Shear-mode contact microphone
SWM-25 is a Piezo Ceramic Shear Tube Contact Transducer, also known as a
or non-air microphone,
developed in 1969/1970 by an unknown manufacturer
for the US Central intelligence Agency (CIA).
It was intended for listening through thick concrete walls in covert
The main advantage of a contact transducer over a traditional pinhole
microphone, is the absense of a pinhole, which greatly improves the
security of a clandestine operation [A].
The device works by passing vibrations from the wall to a piezo-ceramic
element operating in shear mode.
The image on the right shows the SWM-25 microphone, which has a diameter of
1 inch (2.54 cm) and is 2 inches long (about 5 cm).
In order to avoid noise as a result of the very faint signals, a small
pre-amplifier is built inside the microphone's enclosure. Initially this
was a FET-amplifier, but this was later changed into a
because of the lower voltage required.
This allows the SWM-25 to be powered by a single military-grade
1.35V mercury cell.
The image on the right shows two early variants of the SWM-25: a prototype
and an engineering sample. The cable fitting was later improved.
In October 1970, the CIA provided several SWM-25 microphones
to the Dutch Radar Laboratory (NRP),
with the request to adapt an existing
SRT-56 covert listening device (bug)
for its use. 1 The NRP first developed a new amplifier with built-in compressor
for the SWM-25, as the amplifier supplied by the manufacturer
was found to be inadequate.
Next, an existing SRT-56 video encoder 2 was modified for non-air use [E].
This was necessary, as the frequency response curve of the SWM-25
is different from the curve of a standard dynamic (air) microphone.
As visible in the above images, three wires are needed for the connection
of the SWM-25. In the final version, this was
replaced by a single 4-wire cable.
The image on the right clearly shows the internal construction of the SWM-25.
Both ends of the brass cylinder are sealed with O-rings, in order to
prevent the oil from leaking out. The ends are held in place by
miniature screws. The top end contains the actual microphone
(here visible at the far right) and is sealed with another O-ring.
The other end of the cylinder contains a small
two-transistor pre-amplifier, 3
which is housed in a milled-out section of the bottom end plate.
The two unconnected (black and green) wires are normally soldered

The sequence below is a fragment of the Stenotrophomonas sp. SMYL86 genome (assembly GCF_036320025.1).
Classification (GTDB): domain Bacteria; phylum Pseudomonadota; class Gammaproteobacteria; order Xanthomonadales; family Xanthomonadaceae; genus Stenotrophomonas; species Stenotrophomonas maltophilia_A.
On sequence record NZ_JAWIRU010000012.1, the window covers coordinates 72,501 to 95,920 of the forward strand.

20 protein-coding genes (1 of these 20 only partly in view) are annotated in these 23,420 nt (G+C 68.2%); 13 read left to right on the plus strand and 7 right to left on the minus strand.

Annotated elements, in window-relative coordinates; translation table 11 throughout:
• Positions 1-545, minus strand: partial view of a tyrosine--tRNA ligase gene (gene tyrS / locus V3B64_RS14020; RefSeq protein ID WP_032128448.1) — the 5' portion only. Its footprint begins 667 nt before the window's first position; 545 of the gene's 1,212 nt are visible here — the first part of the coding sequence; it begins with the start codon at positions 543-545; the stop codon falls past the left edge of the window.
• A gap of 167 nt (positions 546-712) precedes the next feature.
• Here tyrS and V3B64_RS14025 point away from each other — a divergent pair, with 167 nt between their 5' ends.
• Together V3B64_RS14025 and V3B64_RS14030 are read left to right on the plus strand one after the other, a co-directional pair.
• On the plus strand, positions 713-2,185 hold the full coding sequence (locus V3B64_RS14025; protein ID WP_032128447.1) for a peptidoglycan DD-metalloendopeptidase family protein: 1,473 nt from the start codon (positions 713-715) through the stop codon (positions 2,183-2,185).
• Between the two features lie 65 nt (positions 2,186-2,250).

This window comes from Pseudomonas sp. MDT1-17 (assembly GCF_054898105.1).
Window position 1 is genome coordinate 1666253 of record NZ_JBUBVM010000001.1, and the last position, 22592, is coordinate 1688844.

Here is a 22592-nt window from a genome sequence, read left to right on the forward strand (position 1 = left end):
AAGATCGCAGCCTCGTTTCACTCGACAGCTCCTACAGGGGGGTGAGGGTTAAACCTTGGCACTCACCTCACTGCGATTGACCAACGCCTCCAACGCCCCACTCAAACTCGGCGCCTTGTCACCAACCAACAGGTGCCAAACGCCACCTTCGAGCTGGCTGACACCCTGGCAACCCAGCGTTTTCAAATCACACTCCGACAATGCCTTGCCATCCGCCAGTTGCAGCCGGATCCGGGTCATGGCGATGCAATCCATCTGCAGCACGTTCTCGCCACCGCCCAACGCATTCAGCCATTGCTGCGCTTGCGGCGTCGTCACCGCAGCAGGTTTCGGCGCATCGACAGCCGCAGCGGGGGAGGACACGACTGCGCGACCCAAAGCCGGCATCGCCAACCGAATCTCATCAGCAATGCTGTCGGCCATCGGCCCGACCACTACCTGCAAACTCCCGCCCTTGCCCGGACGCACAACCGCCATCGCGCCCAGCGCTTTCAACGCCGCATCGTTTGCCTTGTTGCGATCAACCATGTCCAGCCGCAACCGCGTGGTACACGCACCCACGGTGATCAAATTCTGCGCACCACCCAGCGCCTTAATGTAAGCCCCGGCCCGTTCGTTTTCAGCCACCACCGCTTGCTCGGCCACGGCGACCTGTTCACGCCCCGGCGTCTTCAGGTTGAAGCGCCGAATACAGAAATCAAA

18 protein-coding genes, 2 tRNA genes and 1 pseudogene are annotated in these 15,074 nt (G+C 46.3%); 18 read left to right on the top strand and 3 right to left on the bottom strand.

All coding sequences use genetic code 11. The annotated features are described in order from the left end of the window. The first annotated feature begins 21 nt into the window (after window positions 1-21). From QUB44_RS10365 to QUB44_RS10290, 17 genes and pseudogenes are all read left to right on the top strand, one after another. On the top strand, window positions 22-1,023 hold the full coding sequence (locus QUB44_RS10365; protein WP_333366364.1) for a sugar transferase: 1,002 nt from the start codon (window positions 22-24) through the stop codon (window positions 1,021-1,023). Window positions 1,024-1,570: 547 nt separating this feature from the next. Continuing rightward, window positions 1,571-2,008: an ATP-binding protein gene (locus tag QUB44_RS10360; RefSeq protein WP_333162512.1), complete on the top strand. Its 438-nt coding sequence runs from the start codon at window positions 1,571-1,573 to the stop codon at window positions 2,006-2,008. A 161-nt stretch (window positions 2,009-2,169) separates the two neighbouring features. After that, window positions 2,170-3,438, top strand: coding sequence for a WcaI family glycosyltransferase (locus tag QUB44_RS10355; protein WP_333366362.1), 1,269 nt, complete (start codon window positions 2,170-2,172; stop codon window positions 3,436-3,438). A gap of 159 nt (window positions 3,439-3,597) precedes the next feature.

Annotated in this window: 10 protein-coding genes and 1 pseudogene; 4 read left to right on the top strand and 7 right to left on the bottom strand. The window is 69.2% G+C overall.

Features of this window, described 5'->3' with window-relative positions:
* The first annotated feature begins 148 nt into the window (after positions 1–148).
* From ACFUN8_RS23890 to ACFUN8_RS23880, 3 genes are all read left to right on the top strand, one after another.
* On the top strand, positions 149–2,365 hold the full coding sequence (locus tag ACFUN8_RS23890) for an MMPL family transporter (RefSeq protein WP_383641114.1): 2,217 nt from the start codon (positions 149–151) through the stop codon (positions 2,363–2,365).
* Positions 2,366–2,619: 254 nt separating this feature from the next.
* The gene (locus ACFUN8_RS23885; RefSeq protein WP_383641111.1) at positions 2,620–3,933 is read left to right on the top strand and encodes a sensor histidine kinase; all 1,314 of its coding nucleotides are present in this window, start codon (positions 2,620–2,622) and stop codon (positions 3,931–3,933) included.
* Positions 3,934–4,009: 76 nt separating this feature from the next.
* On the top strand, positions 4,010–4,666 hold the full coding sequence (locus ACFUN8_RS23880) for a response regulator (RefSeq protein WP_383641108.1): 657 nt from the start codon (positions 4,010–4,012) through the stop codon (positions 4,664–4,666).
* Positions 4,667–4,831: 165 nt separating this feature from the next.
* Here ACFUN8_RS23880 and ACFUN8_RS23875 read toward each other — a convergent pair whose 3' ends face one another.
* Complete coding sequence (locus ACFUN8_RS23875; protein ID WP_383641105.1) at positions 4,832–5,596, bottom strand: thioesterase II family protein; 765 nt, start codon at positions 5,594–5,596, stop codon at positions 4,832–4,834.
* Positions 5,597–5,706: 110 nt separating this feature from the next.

to the microphone element.
In operation, the microphone was usually attached (glued) with its
flat top-end (here visible at the right) to a wooden or concreate
separation wall, in such a way that vibrations in the wall enter the
microphone perpendicular, along its longitudinal axis. The
is slightly different from the ones shown here, in that
it has a single 4-wire cable with a cone-shaped strain-relief [D].
A disadvantage of a contact microphone, is that it is also sensitive to
vibration from sources other than speech, which adds to the
low-frequency noise, and reduces the intelligibility.
Examples of such noise sources
are air conditioning machines, people walking through the building,
water running through pipes, slamming doors, cars driving by,
wind blowing against the building, etc.
In practice, this was solved by filtering off the lower frequencies
and using a pre-emphasis.
This was done under the Easy Chair
In this context, the expression video encoder is used for the
audio masking unit of the SRT-56.
In the first protype, a single FET pre-amplfier was used, but this
required a higher supply voltage.
The diagram below shows a cross-section of the SWM-25, in which the position
of the various parts is clearly visible. In this drawing, the bottom end
(through which the cables are fed-in) is at the left. The sensitive
side that contains the piezo-ceramic sensor, is at the right.
For an optimum transfer of acoustic vibrations, it is glued to
the wall, which was commonly made of concrete.
In order to reduce noise and hum, the weak signal from the piezo-ceramic
sensor is first amplified in a two-stage amplifier that is housed inside
the same enclosure. The amplifier was usually powered by a single 1.35V
mercury cell, separate from the batteries of the
The diagram above shows an exploded view of the cross section, in which
the individual parts are visible. The actual element is
an integral part of the top of the cylinder. The ceramic material
is rigidly mounted onto the central (brass) axis and is surrounded
by a heavy metal seismic mass, which is made of Mallory metal, that is
twice as heavy as steel . The shear-mode piezo effect takes place
at the outer surface of the ceramic element where it meets the Mallory
Current40 µA at 1.5V supply
Output500 µV ± 6 dB at 2 kHz, with 100 µg acceleration drive
FrequencyFlat ± 3 dB from 600 Hz to 3000 Hz
Resonance5 kHz (min.)
Input drive5 mg acceleration (max.) for undistorted output
Temperature-17 °C to +65 °C
Dimensions1" x 2" (~ 2.5 cm x 5 cm)
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© Crypto Museum. Created: Sunday 02 April 2017. Last changed: Friday, 21 September 2018 - 21:19 CET.